Pacific Spirit Marine Institute
Friday, June 29, 2007
China, China, China. What will we do with Chinese imports?
After thousands of pets in North America became ill or died, from the use of tainted Chinese wheat gluten why would China not be more careful about the quality of their exports?
One could get the idea the China may not care how many people become sick or die from poisons contained in their products. Can this actually be the case? Why then are they sending Scallops and Sardines coated with putrefying bacteria to America?
Why are they shipping toxic cosmetics, tainted dietary supplements or dried apples preserved with cancer-causing chemicals to the rest of the world?
I get the message the Chinese are sending.
US inspection records show that China has been flooding the US with foods unfit for human consumption for years. The crime is that these products where simply sent back to China where they were, shipped right back to the US once, twice or three more times in an attempt to send the same poisoned products to American consumers.
Have we become so dependent upon cheap Chinese goods that we cannot live without them? It looks to me like many of us will stop living if we keep using them.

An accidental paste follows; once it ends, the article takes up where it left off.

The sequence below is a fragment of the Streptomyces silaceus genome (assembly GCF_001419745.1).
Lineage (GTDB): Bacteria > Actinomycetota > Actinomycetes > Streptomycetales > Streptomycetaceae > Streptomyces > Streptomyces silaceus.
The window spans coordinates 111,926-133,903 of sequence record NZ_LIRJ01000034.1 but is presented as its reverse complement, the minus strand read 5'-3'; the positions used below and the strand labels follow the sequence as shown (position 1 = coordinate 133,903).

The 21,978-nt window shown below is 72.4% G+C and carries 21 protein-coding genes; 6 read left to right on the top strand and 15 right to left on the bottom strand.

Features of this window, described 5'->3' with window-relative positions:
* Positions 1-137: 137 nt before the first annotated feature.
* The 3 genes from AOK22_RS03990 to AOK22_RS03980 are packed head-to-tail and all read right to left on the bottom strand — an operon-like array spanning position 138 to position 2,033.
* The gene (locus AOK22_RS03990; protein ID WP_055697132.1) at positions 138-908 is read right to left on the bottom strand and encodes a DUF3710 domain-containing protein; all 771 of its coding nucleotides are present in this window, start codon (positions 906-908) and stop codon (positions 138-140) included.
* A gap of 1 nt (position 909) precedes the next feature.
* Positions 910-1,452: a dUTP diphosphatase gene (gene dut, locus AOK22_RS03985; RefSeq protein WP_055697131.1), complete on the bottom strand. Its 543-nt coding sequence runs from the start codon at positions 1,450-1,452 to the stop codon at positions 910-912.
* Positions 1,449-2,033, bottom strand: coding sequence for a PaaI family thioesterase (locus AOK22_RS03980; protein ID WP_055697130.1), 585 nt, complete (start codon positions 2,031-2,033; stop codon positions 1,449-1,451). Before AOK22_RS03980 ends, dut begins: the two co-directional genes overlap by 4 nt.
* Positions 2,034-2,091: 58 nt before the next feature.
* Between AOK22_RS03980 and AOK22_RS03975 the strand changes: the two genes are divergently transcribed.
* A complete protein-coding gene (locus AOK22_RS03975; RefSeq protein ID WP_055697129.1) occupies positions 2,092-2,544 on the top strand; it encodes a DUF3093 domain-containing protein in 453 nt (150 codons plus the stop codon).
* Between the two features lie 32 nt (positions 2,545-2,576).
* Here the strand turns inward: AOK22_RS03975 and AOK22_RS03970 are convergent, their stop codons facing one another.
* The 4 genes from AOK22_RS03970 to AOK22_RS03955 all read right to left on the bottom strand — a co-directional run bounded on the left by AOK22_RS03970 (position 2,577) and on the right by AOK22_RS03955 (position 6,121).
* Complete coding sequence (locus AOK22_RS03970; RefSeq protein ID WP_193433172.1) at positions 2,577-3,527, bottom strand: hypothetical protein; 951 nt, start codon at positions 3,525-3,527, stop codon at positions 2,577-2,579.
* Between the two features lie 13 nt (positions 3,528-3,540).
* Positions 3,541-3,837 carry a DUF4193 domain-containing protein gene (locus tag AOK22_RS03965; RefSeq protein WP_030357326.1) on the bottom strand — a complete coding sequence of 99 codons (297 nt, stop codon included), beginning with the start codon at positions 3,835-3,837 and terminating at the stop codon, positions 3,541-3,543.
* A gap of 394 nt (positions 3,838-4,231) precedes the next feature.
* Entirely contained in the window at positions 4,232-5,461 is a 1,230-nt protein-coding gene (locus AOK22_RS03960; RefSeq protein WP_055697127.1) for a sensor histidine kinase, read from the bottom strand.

Canada exports $10 billion in FDA-regulated food and agricultural products to the US each year, of which, 56 shipments were rejected. By comparison 298 shipments from China’s $2 billion imports were rejected. Horror of horrors, only less than 1 percent of regulated imports from China were even inspected by the FDA.
In the past year the USDA has seized hundreds of thousands of pounds of Chinese meat being smuggled into the US. No meat from China is approved for import into the US. Apparently ‘dried lily flowers and prune slices’ are allowed, because that is what Chinese exporters have labeled their pirate shipments of meat.
China is aiming for certification so that they can legally ship poultry into the US. I don’t want a Chinese chicken legal, or otherwise, on the entire continent. I will never believe what they send will be safe. I think the US can grow more than enough chicken to meet American demand.
I think we have enough problems here already without importing new ones.
There is a story about a scorpion walking along the bank of a river, wondering how he would get to the other side. He saw a fox preparing to swim cross the river and he asked the fox to give him a ride.
The fox said, “no, if I do that you will sting me and I will drown.”
But, the scorpion sold the fox on the idea by saying, “If I did that we would both drown.”
That logic made sense to the fox and he agreed. Half way across the river, the scorpion stung the fox. As the fox began to die he asked the scorpion, “Why did you do that? Now you’ll die too.”
“I can’t help it,” said the scorpion. “It’s my nature.”
What is the ‘nature’ of the relationship China wishes to have with the US? I won’t apologize for asking.
More on this subject Monday.
Labels: Canada, China, Chinese, FDA, Poison, antibotics, catfish, exports, imports